Fahad Faizal, illustrator and animator, has illustrated two books - Unni's Wish and Fly in Space for Pratham Books this year.
He started drawing at the age of three and hasn’t stopped since. He is married to Sunaina, his classmate from NID, and they work together from their cozy home-studio in Kochi calling it BABAKIKI. Fahad is a foodie, he loves cycling and tending to the plants in his balcony garden. But what he loves the most is playing with his son, Orhan.
Read Assistant Editor Zeba Imtiaz's interview with Fahad to learn more about his illustration process, approach, and inspiration.
You illustrated two books for Pratham Books this year. What excites you about illustrating children’s books?
The sheer act of drawing always excites me. It is a good break from animation, which is fundamentally the main thing we do. Unlike animation here I get to spend more time on one image. Exploring the details is always fun.
How did you decide your approach for each of these books?
I did Unni's Wish first. I really liked that story because I was able to relate to it somehow. And to add to that I took a trip to this place called Wagamon and stayed in a house like the one I drew. That was fun. I always enjoyed drawing black and white images. Just with shades of grey you can add a lot of depth and it’s not that common to see children's book in Black & White. The story supported it.
Fly in Space on the other hand, I took a different route of flat colours. In fact, fly as a character is something I did recently in an indie comic called Autobiografly. Though that was not exactly for kids. But here I tried to keep it simple. Even this story was really inspiring. I believe the concept is the king.
Do you think there’s a difference between illustrating for children and adults?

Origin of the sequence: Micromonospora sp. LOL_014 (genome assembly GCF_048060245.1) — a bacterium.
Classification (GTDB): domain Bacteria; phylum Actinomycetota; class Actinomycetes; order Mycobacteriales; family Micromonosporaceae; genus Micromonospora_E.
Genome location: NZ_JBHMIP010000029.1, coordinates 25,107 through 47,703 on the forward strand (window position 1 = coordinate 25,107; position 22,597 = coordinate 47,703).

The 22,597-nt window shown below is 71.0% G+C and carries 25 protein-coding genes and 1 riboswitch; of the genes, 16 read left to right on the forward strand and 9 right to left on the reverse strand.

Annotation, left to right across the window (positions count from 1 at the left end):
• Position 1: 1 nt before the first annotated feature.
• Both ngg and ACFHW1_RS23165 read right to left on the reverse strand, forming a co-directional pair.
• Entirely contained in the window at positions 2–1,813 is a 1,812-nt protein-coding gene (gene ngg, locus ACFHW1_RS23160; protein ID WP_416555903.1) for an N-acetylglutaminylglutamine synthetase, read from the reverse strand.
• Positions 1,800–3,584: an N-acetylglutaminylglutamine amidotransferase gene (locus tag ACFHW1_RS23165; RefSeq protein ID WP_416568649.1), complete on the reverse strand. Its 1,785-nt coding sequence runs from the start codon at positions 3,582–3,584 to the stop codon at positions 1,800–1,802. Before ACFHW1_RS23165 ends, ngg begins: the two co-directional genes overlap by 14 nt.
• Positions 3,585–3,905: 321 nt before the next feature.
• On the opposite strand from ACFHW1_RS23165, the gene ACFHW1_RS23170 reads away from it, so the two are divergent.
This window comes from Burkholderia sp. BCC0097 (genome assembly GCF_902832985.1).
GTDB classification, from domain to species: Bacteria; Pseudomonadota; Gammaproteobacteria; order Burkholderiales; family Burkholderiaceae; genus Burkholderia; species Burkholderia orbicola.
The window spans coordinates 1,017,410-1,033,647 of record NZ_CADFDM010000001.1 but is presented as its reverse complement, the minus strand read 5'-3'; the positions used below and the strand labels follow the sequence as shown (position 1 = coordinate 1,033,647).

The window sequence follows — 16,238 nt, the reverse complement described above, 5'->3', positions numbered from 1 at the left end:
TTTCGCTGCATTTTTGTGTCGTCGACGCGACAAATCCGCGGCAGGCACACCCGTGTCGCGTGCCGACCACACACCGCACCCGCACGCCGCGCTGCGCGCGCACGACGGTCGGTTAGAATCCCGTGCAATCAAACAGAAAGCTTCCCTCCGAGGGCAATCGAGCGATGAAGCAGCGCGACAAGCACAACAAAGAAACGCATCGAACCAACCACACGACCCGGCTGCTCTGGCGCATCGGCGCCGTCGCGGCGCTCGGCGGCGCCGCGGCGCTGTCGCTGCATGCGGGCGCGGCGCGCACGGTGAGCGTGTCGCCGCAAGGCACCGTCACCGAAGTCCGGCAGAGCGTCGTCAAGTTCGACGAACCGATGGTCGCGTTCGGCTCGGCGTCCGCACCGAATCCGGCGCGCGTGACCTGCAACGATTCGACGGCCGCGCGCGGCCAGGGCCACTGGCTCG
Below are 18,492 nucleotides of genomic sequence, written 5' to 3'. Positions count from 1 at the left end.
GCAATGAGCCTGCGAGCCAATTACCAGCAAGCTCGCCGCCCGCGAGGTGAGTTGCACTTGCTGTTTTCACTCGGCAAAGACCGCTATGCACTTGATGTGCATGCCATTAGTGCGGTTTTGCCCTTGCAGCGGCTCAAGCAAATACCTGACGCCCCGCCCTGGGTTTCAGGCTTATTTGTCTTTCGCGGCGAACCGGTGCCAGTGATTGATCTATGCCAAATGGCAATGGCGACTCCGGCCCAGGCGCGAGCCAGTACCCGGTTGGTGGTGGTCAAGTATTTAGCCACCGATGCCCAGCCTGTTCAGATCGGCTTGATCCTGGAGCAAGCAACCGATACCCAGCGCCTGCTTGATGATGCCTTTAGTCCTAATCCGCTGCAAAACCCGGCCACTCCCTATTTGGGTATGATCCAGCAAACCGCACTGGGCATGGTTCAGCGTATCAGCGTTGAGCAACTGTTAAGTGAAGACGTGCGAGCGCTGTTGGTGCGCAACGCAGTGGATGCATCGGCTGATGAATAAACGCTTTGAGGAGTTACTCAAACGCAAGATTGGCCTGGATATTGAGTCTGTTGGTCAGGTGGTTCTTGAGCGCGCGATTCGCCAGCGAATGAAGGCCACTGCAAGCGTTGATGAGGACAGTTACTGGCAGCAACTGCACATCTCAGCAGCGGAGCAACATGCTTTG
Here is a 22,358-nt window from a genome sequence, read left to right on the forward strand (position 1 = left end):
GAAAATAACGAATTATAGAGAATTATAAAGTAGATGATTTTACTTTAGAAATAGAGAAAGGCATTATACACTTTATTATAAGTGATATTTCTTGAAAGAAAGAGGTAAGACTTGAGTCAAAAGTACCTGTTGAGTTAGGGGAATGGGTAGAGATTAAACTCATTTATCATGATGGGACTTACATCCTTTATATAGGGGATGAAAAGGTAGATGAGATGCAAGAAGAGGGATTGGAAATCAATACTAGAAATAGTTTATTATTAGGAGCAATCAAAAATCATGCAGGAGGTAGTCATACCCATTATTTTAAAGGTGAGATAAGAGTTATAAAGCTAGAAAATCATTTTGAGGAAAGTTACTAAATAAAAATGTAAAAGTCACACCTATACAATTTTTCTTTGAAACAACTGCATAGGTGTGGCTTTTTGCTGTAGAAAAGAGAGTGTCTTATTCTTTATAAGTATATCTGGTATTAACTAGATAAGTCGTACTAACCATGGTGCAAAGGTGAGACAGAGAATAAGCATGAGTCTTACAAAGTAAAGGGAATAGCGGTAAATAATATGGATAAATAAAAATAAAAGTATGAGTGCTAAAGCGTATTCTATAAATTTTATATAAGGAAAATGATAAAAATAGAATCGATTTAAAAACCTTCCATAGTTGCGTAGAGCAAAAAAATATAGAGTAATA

Fundamentally, there is not much difference between illustrating for adults or children! For both, it's the child in me who is drawing. The content makes the difference. Being a father of a 2 year old I think sometimes we underestimate kids. They are way more intelligent than us.
You have created some absolutely wonderful and memorable characters in your stories. Could you tell us more about the process for creating these characters?
Like I mentioned the story was my base, then I gathered all my memories of being a Malayali boy, and to add to that, the trip to Wagamon really helped. There we met a boy who helped us get back to our cottage through the coffee and cardamom farm. Putting all these together I drew Unni, a boy with little over grown curly hair, who wears an oversized shirt, who looks a bit like my son. What we are exposed to, is what we are.
For Fly in Space again like I mentioned the fly as a character is something I have been working on from my previous work. I tried to keep up the age.
Your visual narratives contain a distinct sense of humour. Is this something you consciously do?
Being in Kerala I am exposed to lots of uncensored humour. I think that is very important to be able to think free. I tried to be there in each of the frames I drew, say if it's Unni enjoying the wind from fan or drinking chilled lime juice. I was aware of what I drew by might not be with too much planning.
You run a studio called Babakiki along with your wife Sunaina Coelho, also an illustrator and animator. What sort of projects interest you?
We are interested in working on socially relevant projects. Anything that gives us an opportunity to create something new: idea-wise or technique-wise. We believe animation and illustration is a very strong medium that can communicate universally.
What do you most enjoy drawing?
That is tricky question! That’s like asking a foodie what you enjoy about eating. From time to time I immerse myself in studying anatomy, small details of structures or imaginary creatures inspired from what is there in nature. It is all connected.
How did you decide that you wanted to be an artist?
It's the other-way around, the artist decided to be me. I just went along. The sheer act of drawing always excites me.
You can read Unni's Wish and Fly in Space for free on StoryWeaver in Hindi, Tamil, Marathi, English, and Kannada.Be the first to comment.